JIFF 2014 brings audiences new films from Israel and Jewish themed films, including award winning films from 43 major international festivals. JIFF is an opportunity to challenge our preconceived ideas on religion, politics, news. The opening night film is the drama Gett: The Trial Of Vivianne Amsalem, about the tribulations faced by a Jewish woman who wants to get a divorce. The film won the Best Film at the Jerusalem Film Festival. There are also a number of Q&A sessions with visiting filmmakers and special events exploring aspects of the Jewish experience and panel discussions.

Screens at the Classic Cinema in Elsternwick from November 5 – November 23. The festival also screens at the following locations – Sydney from 29 Oct – 16 Nov 2014; Gold Coast & Perth 15, 16 & 23 Nov 2014; and this year JIFF also screens at Auckland 16 & 23 Nov 2014.

For more information about films and screening times visit the website at




Mathias Gold (Kevin Kline) is a thrice divorced down and out writer and former alcoholic from New York who arrives in Paris intending to sell the spacious apartment he has inherited from his estranged father. But to his consternation he finds that the apartment is occupied by the feisty 90 year old Mathilde Girard (Maggie Smith) and her daughter Chloe (Kristin Scott Thomas) and finds that because of a French custom known as “viager” he cannot legally sell the apartment until she dies. He makes an arrangement with Madame Girard, which arouses the suspicions of Chloe. But Mathias soon learns that Mathilde shares some secret history with his father and that the situation is far more complicated. My Old Lady marks the feature film directorial debut of prolific playwright and screenwriter Israel Horovitz (Author Author, The Taste Of Sunshine, etc). Horovitz has opened up his 2002 stage play, taking us out into the picturesque streets of Paris and giving us glimpses of Notre Dame cathedral and the Seine provide some atmosphere and local colour. Smith is superb with her usual imperious manner, although it’s a little unusual to see her not spitting out venomous one-liners and vituperative putdowns. Kline brings a world weary quality to his performance as the cynical Mathias. Thomas also shines as the sad and lonely Chloe. My Old Lady is essentially a three handed drama, with a few peripheral characters including a real estate agent, played with charm by Jeunet regular Dominique Pinon. The film begins in quite light hearted fashion but turns darker. There is a moment when the material seem to cross over into some icky territory with a hint of incest, but thankfully Horovitz resists the temptation. There is enough gloom and miserable family secrets without crossing that line.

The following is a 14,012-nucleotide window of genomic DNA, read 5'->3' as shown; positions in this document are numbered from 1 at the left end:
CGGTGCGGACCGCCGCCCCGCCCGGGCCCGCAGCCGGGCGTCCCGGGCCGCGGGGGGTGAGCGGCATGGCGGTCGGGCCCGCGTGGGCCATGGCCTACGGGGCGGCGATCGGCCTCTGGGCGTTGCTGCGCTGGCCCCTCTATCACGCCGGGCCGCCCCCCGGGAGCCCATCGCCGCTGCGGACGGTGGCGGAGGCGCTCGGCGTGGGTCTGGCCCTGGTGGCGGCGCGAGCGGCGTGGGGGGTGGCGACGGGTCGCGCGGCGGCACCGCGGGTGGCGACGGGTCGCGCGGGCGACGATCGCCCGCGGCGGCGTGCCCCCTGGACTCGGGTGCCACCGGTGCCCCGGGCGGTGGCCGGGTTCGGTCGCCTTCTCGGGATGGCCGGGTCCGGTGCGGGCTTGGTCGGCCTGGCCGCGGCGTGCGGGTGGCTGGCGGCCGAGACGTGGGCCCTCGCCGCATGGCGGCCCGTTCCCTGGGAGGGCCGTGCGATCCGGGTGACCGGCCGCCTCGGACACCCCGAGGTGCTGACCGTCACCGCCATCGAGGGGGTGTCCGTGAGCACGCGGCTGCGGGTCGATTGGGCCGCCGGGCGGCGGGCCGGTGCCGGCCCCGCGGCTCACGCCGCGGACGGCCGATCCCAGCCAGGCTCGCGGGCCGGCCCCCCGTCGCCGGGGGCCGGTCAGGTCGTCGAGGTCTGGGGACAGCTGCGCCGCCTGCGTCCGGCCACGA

This engaging and powerful Polish drama tells the story of Srulik (played by twin siblings Kamil and Andrzej Tkacz), an eight year old orphan who escapes from the Warsaw ghetto in 1942 and tries to elude Nazis as he makes his way across Poland. He has to disguise his true identity, and takes on the Polish name of Jurek. He finds some people who are sympathetic to his plight and willing to help him, but there are also others willing to turn him over to the Nazis for a reward. Many of the people Jurek encounters on his year long odyssey appear as little more than sterotypes though. With its tale of identity and survival, the broad themes of Run Boy Run also reminded me a little of Agnieszka Holland’s 1991 blackly comic coming of age film Europa Europa. The film has been adapted from Uri Orlev’s novel which was itself drawing on a true story of the ordeal faced by a young boy who survived the Holocaust. This is the fourth full length feature film from Oscar winner Pepe Danquart (the documentary Hell On Wheels, etc), who maintains a fast pace throughout, and he also suffuses the material with a touch of pathos and suspense. It looks gorgeous thanks to the beautifully widescreen cinematography from German born Daniel Gottschalk (Summer Storm, etc), who captures some stunning landscapes and vistas.

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